> file (still very common) is
> also a valid UTF-8 file. Changing best practice would
> encourage updating those
> files to be no longer ASCII.
> Thanks, Alisdair. I think that concern is implicitly
> addressed by the suggested resolutions, but perhaps that can
> be made more clear. One possibility would be to modify the
> "protocol designer" guidelines to address the case where a
> protocol's default encoding is ASCII based and to specify that
> a BOM is only required for UTF-8 text that contains non-ASCII
> characters. Would that be helpful?
> 'and to specify that a BOM is only required for UTF-8 ' this
> should NEVER be 'required' or 'must', it shouldn't even be
> 'suggested'; fortunately BOM is just a ZWNBSP, so it's certainly a
> 'may' start with a such and such.
> These days the standard 'everything IS utf-8' works really well,
> except in firefox where the charset is required to be specified
> for JS scripts (but that's a bug in that)
> EBCDIC should be converted on the edge to internal ascii, since,
> thankfully, this is a niche application and everything thinks in
> ASCII or some derivative thereof.
> Byte Order Mark is irrelatvent to utf-8 since bytes are ordered in
> the correct order.
> I have run into several editors that have insisted on emitted BOM
> for UTF8 when initially promoted from ASCII, but subsequently
> deleting it doesn't bother anything.
> I mostly agree. Please note that the paper suggests use of a BOM only
> as a last resort. The goal is to further discourage its use with
> rationale.
> I am curious though, what was the actual problem you ran into that
> makes you even consider this modification?
> I'm working on improving support for portable C++ source code. Today,
> there is no character encoding that is supported by all C++
> implementations (not even ASCII). I'd like to make UTF-8 that
> commonly supported character encoding. For backward compatibility
> reasons, compilers cannot change their default source code character
> encoding to UTF-8.
> Most C++ applications are created from components that have different
> release schedules and that are maintained by different organizations.
> Synchronizing a conversion to UTF-8 across dependent projects isn't
> feasible, nor is converting all of the source files used by an
> application to UTF-8 as simple as just running them through 'iconv'.
> Migration to UTF-8 will therefore require an incremental approach for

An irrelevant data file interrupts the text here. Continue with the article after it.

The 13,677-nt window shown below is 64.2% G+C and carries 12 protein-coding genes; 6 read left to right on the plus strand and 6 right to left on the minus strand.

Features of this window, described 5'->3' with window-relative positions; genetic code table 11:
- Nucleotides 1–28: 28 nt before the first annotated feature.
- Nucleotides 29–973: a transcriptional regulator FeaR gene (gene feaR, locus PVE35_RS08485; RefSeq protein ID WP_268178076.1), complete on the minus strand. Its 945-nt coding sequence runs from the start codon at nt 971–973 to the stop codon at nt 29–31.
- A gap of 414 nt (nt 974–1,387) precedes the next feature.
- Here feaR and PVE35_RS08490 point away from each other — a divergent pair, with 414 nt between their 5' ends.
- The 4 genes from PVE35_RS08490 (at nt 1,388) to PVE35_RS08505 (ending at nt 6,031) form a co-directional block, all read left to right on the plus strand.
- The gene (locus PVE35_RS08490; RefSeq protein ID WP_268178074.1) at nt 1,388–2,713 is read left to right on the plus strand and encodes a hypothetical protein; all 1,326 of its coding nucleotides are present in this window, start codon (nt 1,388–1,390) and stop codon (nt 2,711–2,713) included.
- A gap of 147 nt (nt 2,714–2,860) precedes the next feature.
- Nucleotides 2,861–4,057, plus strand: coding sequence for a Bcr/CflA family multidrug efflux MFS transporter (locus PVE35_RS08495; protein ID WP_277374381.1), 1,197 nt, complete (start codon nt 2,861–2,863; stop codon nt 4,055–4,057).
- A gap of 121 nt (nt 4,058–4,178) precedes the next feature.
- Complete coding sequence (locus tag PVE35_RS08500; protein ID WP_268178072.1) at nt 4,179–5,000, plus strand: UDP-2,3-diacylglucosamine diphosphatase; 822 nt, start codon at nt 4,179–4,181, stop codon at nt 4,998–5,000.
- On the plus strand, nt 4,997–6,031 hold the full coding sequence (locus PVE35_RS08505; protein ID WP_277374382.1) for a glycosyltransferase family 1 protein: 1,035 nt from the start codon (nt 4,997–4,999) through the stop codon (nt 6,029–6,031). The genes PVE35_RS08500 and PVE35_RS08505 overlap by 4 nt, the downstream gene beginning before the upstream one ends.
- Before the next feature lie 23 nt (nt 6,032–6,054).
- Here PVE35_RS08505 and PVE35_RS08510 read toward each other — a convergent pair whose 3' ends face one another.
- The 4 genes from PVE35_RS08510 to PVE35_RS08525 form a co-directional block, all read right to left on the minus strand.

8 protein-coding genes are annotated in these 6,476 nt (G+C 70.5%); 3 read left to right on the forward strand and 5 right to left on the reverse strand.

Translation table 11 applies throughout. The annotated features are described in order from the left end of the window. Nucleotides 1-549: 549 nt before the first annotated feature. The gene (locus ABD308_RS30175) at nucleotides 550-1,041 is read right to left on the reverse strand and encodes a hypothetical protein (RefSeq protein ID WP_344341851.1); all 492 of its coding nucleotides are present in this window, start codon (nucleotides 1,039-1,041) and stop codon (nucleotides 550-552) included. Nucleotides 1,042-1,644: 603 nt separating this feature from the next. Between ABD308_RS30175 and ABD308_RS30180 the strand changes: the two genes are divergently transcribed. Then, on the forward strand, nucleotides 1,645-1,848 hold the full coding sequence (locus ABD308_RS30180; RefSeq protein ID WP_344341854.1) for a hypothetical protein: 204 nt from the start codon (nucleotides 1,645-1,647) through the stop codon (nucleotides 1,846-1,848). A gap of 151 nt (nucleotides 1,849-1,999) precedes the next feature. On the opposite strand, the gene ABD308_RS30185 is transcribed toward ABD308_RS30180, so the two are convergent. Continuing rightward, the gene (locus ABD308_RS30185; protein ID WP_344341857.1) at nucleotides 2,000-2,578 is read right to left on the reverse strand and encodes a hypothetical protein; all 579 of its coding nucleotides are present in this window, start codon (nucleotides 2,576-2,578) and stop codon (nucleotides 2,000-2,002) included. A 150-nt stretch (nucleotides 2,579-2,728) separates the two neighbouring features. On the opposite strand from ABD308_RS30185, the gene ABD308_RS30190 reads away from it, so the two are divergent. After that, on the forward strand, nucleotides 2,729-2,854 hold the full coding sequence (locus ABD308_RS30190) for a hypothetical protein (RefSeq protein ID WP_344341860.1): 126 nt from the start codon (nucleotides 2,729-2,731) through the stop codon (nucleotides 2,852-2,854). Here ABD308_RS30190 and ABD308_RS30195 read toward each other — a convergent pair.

> at least some applications, though many are likely to find success by
> simply invoking their compiler with the appropriate
> -everything-is-utf8 option since most source files are ASCII.
> Microsoft Visual C++ recognizes a UTF-8 BOM as an encoding signature
> and allows differently encoded source files to be used in the same
> translation unit. Support for differently encoded source files in the
> same translation unit is the feature that will be needed to enable
> incremental migration. Normative discouragement (with rationale) for
> use of a BOM by the Unicode standard would be helpful to explain why a
> solution other than a BOM (perhaps something like Python's encoding
> declaration
> <https://docs.python.org/3/reference/lexical_analysis.html#encoding-declarations>)
> should be standardized in favor of the existing practice demonstrated
> by Microsoft's solution.
> Tom.
> J
> Tom.
> AlisdairM
> On Oct 10, 2020, at 14:54, Tom Honermann via SG16
> <sg16_at_[hidden] <mailto:sg16_at_[hidden]>>
> wrote:
> Attached is a draft proposal for the Unicode standard
> that intends to clarify the current recommendation
> regarding use of a BOM in UTF-8 text. This is follow
> up to discussion on the Unicode mailing list
> <https://corp.unicode.org/pipermail/unicode/2020-June/008713.html>
> back in June.
> Feedback is welcome. I plan to submit
> <https://www.unicode.org/pending/docsubmit.html> this
> to the UTC in a week or so pending review feedback.
> Tom.
> <Unicode-BOM-guidance.pdf>--
> SG16 mailing list
> SG16_at_[hidden] <mailto:SG16_at_[hidden]>
> https://lists.isocpp.org/mailman/listinfo.cgi/sg16

Received on 2020-10-13 23:47:08